How to Play Piano by Ear: A Quick Guide
Have a browse on YouTube and you'll find several self-taught pianists who only play by ear. Many of them don't even know how to read sheet music. And yet, they're still able to play the most stunning songs and covers.
How on earth do they do this? Well, they've got great listening skills and considerable talent. But this isn't something you have to be born with. That's right -- playing by ear is something you can practice. And we'll tell you how!
The secret of playing by ear is listening
First, choose a song that you want to play. In the beginning, it should be a melodic song. Rock or folk songs usually have a strong melody that is easy to detect. Rap or hip-hop songs are less suitable.
Listen to the song several times. To internalize the melody, sing along too. Don't worry about the lyrics -- you can just hum the melody if it's more comfortable for you.
Now, try to match the notes of the melody with the keys on your piano. At the beginning, it'll be a lot of trial and error, but you’ll get better over time. When you’ve matched a few notes, repeat them a few times to make sure you remember them. Then, move on to the next part of the melody. Now, play along with the song and do some final tweaking.
Maybe you expected some brain-twisting instructions on this matter. But that's really all there is to it! This might make things sound easier than they are. For your first attempts, pick easy songs, maybe even nursery rhymes. Once you've mastered these, you can increase the level of difficulty bit by bit.
Four magic chords
As I’ve said so far, to play by ear, you don’t need any music reading skills or knowledge in music theory. But it does help. Many pop songs use the same set of chords. So why do pop songs still sound so different from one another?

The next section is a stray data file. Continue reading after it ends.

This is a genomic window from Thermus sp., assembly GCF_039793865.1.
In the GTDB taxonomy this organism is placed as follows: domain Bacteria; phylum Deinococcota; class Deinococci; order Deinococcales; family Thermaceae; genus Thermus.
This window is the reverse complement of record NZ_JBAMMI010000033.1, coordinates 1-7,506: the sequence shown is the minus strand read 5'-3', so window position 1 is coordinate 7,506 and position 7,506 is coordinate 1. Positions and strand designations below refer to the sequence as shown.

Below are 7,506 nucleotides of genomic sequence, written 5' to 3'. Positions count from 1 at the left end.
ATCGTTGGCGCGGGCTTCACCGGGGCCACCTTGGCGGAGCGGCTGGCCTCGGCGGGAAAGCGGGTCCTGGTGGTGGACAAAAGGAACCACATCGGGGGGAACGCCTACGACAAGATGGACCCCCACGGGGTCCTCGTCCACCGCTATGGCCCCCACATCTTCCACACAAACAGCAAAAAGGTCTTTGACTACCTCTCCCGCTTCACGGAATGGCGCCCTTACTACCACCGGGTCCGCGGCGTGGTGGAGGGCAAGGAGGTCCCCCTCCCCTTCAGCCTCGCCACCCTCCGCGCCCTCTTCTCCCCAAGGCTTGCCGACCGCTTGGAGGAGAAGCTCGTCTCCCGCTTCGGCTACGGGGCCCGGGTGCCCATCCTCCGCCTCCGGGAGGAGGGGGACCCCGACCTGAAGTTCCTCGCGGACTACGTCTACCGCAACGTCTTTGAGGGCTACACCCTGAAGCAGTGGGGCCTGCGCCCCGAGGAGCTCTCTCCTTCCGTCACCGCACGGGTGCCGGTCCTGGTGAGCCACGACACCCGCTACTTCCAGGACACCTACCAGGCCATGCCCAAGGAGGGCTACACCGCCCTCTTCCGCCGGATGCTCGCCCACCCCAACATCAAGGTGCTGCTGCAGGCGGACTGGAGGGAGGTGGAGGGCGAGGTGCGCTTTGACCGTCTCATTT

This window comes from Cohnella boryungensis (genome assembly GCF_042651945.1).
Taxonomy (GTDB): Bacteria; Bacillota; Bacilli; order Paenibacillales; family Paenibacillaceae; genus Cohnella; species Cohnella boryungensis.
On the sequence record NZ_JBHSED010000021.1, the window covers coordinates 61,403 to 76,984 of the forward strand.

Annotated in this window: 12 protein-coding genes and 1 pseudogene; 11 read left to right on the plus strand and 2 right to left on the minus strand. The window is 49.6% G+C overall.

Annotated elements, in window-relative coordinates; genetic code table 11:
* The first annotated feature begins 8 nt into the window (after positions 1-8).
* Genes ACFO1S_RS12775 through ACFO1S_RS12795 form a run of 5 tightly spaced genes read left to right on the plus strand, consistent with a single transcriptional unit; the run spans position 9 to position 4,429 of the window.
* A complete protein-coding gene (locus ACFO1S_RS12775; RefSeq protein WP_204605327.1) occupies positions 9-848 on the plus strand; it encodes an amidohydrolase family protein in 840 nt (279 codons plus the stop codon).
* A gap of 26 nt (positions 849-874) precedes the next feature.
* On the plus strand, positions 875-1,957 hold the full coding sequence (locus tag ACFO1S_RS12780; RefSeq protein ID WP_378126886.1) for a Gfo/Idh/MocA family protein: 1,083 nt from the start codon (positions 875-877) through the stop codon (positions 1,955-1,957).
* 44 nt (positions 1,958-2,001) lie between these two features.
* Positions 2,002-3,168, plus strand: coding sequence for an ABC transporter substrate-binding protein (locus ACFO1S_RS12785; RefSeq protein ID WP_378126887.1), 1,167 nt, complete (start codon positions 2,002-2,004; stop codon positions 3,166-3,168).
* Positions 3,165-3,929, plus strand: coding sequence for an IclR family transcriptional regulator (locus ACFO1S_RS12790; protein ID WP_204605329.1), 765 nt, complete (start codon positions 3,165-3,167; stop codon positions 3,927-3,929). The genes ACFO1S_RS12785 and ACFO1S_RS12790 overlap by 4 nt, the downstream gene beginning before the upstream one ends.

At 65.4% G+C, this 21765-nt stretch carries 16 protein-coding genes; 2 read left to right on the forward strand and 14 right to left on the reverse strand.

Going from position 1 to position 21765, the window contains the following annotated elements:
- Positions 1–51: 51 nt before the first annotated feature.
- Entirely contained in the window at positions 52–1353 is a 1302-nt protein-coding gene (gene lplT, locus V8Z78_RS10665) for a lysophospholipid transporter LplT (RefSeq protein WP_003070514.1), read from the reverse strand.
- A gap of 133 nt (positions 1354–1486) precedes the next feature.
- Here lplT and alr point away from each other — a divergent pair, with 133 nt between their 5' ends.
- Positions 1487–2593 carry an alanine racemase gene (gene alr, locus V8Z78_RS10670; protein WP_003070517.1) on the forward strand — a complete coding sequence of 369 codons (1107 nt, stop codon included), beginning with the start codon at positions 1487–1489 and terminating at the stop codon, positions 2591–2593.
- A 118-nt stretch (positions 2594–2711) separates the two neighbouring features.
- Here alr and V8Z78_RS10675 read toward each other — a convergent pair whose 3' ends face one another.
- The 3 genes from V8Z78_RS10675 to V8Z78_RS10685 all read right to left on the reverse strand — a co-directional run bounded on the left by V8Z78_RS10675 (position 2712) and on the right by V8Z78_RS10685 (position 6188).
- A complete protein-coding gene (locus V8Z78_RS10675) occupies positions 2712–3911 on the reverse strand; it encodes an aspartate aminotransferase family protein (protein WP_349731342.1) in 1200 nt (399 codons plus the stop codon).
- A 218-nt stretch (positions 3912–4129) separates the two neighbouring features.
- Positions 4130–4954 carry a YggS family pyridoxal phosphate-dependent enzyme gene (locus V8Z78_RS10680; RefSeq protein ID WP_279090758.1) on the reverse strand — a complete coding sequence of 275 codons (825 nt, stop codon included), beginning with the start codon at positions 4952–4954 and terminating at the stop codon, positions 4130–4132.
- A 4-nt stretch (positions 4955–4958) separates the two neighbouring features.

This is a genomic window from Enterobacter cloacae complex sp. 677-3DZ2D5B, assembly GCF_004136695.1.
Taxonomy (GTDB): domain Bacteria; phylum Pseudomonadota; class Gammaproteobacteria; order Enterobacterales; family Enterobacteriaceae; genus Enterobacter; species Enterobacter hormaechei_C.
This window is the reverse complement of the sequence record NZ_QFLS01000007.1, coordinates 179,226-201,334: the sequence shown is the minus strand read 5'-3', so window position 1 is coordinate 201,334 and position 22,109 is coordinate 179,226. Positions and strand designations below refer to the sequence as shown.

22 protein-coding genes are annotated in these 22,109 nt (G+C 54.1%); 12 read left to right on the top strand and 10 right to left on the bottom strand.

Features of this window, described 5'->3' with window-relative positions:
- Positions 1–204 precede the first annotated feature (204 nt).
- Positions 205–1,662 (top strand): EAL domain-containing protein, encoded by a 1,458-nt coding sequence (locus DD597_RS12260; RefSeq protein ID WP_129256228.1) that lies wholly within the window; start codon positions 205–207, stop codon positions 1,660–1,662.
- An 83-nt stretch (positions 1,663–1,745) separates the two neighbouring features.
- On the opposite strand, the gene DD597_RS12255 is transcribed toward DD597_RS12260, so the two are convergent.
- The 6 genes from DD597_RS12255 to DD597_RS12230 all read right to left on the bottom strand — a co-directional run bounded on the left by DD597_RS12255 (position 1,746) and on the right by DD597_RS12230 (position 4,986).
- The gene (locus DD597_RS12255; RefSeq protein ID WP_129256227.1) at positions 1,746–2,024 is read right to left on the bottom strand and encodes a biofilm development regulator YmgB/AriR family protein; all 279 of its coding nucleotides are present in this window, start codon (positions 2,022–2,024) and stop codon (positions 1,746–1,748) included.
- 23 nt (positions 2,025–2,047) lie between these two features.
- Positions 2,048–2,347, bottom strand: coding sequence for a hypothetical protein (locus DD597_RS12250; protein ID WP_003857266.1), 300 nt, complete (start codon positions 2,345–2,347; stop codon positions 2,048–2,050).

This is because chords can be played many different ways, and in different combinations. We call these combinations ‘chord progressions’. It's chord progressions that create rich variety of sound. Knowing the most common chord progressions in pop songs will help you work out the chords of a song much faster. Why? Because you'll know what you're looking for!
Practice with a friend
Some people have that awesome talent of perfect pitch. This means they're able to name or sing a given musical note without a reference point. Some people are born with perfect pitch, though this is rare. Listening skills can always be trained and improved. Even if you don't master perfect pitch, you can still be a very good musician.
Even practicing songs helps you boost your listening skills. But if you really want to put them to the test, try this this entertaining challenge:
Ask a friend or a member of your family to play two notes, one after another, on the piano. Then, it’s your turn to tell if the second note was higher or lower than the first one. At the beginning, ask them to play should play notes that aren't too close together. After a few rounds, they can increase the level of difficulty. Of course, you're not allowed to look at the piano during the game. Even if the person you're practicing with doesn't play an instrument, you can take turns. If they enjoy the exercise too, you can challenge each other!
After some time, try to work out which octave the second note was played in. You can then take things to the next level by trying to work out how many tones separate the first note from the second. This exercise is a fun and challenging way to enhance your listening skills. And great listening skills are exactly what you need to play your favourite songs by ear.